Frozen gel moisturizers also deliver the same benefits of circulation and unique texture-benefits. At room temperature, these products are smooth gel-based hydrating moisturizers, but when placed in the freezer, the products have the added benefit of depuffing the skin and increasing circulation (3).


Additionally, there is a notable appeal that resonates with the ASMR (Autonomous Sensory Meridian Response) movement (4). ASMR enthusiasts seek out sensory experiences that trigger pleasant tingling sensations, often through auditory and tactile stimuli. The textures found in skincare products, such as scraping the icy product out of its container, produce satisfying sounds that captivate ASMR fans. These auditory cues, combined with the immersive tactile experiences offered by transformative textures, create a perfect synergy that allures and hooks ASMR enthusiasts. The crisp crackling of carbonated clay masks, the soft swish of a gel transforming into oil, or the gentle slathering of a creamy balm—all these tactile sensations evoke a delightful ASMR response, amplifying the appeal of skincare products and elevating them into an indulgent sensory journey for every consumer.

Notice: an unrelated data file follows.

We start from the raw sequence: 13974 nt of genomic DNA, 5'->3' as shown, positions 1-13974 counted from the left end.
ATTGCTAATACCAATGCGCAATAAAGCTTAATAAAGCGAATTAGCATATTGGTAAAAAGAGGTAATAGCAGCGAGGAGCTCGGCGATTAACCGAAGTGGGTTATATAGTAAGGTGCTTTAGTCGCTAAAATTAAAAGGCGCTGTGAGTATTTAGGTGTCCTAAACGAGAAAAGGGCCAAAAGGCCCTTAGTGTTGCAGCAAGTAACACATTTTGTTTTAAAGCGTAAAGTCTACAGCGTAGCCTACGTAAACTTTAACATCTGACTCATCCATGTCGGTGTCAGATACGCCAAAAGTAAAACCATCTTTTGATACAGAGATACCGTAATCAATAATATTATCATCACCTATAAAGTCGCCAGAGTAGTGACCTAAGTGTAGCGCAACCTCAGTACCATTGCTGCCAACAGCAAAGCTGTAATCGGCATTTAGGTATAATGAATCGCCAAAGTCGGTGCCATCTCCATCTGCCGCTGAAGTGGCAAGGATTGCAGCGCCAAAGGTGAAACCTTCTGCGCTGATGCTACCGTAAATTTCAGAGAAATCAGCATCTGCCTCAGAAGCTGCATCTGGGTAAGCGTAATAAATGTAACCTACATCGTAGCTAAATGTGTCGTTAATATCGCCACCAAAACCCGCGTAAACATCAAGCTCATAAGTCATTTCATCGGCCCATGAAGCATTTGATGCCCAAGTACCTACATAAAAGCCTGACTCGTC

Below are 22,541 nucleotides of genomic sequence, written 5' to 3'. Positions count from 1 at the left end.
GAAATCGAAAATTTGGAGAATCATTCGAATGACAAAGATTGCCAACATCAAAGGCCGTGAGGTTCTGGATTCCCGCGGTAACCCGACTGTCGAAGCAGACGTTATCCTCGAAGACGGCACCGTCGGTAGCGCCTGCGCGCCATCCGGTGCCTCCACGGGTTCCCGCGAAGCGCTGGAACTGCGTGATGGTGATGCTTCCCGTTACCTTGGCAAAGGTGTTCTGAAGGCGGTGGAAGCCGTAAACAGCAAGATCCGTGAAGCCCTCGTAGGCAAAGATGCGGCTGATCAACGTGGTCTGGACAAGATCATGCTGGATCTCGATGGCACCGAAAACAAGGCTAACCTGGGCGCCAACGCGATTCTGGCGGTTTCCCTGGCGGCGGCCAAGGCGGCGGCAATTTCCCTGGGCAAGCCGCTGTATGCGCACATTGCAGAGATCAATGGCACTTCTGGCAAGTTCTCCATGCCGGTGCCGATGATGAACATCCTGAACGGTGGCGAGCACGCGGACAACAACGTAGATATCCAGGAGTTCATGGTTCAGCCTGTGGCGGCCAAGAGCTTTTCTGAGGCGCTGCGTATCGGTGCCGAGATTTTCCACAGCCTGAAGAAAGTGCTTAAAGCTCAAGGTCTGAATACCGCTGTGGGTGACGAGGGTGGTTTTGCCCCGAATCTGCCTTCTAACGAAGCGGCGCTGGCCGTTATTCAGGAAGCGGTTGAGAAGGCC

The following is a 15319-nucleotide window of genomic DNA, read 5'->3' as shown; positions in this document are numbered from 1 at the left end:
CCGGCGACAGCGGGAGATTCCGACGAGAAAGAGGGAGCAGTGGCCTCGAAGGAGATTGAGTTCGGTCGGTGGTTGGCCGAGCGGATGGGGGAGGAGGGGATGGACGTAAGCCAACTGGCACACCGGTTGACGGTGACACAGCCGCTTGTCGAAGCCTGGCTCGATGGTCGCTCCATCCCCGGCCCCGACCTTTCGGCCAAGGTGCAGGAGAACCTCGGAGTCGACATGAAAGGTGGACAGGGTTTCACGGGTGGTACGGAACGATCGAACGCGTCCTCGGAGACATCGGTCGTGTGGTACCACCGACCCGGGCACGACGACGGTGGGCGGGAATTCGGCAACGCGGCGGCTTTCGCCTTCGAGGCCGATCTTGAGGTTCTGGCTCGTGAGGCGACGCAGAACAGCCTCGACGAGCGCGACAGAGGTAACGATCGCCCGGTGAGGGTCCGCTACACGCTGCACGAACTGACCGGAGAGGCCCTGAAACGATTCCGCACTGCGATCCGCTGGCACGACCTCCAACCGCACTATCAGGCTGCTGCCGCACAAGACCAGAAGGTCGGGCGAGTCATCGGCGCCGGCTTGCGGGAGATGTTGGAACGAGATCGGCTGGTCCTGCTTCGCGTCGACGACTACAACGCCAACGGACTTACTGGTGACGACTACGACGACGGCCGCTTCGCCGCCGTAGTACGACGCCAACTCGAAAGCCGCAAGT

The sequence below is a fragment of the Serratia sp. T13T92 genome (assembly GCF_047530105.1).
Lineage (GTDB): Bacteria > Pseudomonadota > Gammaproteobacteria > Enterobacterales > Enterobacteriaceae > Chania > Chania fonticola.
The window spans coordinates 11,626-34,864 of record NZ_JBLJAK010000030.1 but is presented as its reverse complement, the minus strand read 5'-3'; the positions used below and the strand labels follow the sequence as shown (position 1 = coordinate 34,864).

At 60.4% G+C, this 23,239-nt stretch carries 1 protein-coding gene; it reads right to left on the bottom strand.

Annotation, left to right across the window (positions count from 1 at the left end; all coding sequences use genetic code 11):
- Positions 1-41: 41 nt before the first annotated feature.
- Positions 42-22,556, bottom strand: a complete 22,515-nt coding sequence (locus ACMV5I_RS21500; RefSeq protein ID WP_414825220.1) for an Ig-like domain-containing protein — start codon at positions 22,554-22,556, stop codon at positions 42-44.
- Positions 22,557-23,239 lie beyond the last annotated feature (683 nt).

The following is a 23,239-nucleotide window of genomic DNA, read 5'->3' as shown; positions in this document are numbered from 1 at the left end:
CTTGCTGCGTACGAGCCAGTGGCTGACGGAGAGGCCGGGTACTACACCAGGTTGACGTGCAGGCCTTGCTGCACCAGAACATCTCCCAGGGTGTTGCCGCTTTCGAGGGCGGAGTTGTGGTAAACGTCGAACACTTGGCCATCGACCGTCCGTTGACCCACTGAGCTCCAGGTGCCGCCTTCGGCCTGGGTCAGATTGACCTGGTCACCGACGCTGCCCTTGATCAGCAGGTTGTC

Skincare companies are infusing transforming texture innovation into even the most basic and mundane hygienic tasks. The simple task of removing makeup can feel like a chore after a long day. Newly formulated makeup removing balms remove makeup with precision and morph into an oil when the product is massaged into the skin, heating the product up. These products leave long-lasting hydration without a greasy or sticky finish. Other products such as butter-to-oil balms and gel-to-oil serums share the same goal of leaving refreshing hydration without the greasy shine. The light spreadable oil these products leave behind inspires a feeling of luxury that transforms ordinary skincare into an indulgent self-care experience.


Transformative texture products are being praised for their ability to create more customized skincare options. Gel cream products, for example, are most compatible with oily skin. These products are water-based and deliver quick hydration, unlike oil-based products that take longer to be absorbed. On the other hand, dry skin craves nourishing and emollient oil hydration that lasts. Regardless of skin type, products that have specific texture-benefits can simplify the need for additional skincare products, saving the consumer money.